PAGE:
Demining Dogs in Colombia - A Review of Operational Challenges, Chemical Perspectives, and Practical Implications

Paola A. Prada, Mario Chávez Rodríguez

Research output: Contribution to journalReview articlepeer-review

16 Scopus citations


Within the framework of an internal armed conflict in Colombia, the use of antipersonnel mines by revolutionary armed forces represents a strategic factor for these groups. Antipersonnel mines are used by these revolutionary forces as a mean to hinder the advancement of the national armed forces in the recovery of territory and to protect tactical natural resources and illegal economies within a given area. These antipersonnel mines and improvised explosive devices (IEDs) are not of industrial manufacturing, and have a variety of activating mechanisms as well as non-metal materials which make them difficult for successful detection. The Colombian experience strongly represents the current need for advanced research and development of effective field operations within its affected territory. Current efforts are focused on a more operational demining perspective in coca cultivation sites in charge of mobile squadrons of eradication (EMCAR) from the National Police of Colombia working towards a future humanitarian demining upon an eventual peace process. The objectives of this review are not only to highlight already existing mine detection methods, but present a special emphasis on the role of mine detection canine teams in the context of this humanitarian issue in Colombia. This review seeks to bring together a description of chemical interactions of the environment with respect to landmine odor signatures, as well as mine detection dog operational perspectives for this specific detection task. The aim is to highlight that given the limited knowledge on the subject, there is a research gap that needs to be attended in order to efficiently establish optimal operating conditions for the reliable performance of mine detection dogs in Colombian demining field applications.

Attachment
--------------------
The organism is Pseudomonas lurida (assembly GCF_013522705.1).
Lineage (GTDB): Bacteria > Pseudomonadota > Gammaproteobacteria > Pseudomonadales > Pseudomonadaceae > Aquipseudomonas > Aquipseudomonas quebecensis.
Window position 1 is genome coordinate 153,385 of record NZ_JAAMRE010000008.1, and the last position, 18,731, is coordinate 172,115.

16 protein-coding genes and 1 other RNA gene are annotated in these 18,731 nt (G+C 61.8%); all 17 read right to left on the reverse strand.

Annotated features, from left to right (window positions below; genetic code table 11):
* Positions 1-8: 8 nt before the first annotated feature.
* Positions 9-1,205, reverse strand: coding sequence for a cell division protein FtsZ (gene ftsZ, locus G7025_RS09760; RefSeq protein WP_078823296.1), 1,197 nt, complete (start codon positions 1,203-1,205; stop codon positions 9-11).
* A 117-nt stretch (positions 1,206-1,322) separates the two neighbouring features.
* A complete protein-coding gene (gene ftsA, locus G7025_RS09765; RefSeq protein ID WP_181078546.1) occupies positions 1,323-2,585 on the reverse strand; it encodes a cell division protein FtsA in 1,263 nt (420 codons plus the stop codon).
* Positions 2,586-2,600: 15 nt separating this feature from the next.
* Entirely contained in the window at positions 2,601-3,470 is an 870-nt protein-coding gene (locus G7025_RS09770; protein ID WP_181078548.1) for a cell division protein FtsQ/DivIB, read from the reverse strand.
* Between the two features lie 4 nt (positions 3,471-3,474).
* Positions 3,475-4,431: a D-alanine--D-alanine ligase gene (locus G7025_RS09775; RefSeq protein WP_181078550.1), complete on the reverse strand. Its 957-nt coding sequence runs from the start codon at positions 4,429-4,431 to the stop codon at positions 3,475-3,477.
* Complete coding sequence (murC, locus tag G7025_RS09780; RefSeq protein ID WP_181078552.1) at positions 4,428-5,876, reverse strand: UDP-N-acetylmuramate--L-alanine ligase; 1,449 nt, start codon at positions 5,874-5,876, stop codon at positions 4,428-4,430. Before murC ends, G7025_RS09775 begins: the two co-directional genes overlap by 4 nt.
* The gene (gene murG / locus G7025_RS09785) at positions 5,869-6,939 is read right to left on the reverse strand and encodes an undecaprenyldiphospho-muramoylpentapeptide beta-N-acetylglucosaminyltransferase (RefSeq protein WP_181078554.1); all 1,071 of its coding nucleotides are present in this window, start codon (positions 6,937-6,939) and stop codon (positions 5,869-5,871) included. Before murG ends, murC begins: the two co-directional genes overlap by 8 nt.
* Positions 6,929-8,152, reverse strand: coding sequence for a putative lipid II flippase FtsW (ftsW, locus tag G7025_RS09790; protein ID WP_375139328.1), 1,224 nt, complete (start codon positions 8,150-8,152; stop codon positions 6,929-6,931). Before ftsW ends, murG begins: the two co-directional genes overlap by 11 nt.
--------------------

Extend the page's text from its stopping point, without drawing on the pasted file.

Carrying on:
Original languageEnglish
Pages (from-to)269-277
Number of pages9
JournalScience and Justice
Issue number4
StatePublished - Jul 1 2016


  • Antipersonnel mines
  • Colombia
  • Demining
  • Landmine odor signatures
  • Mine detection dogs


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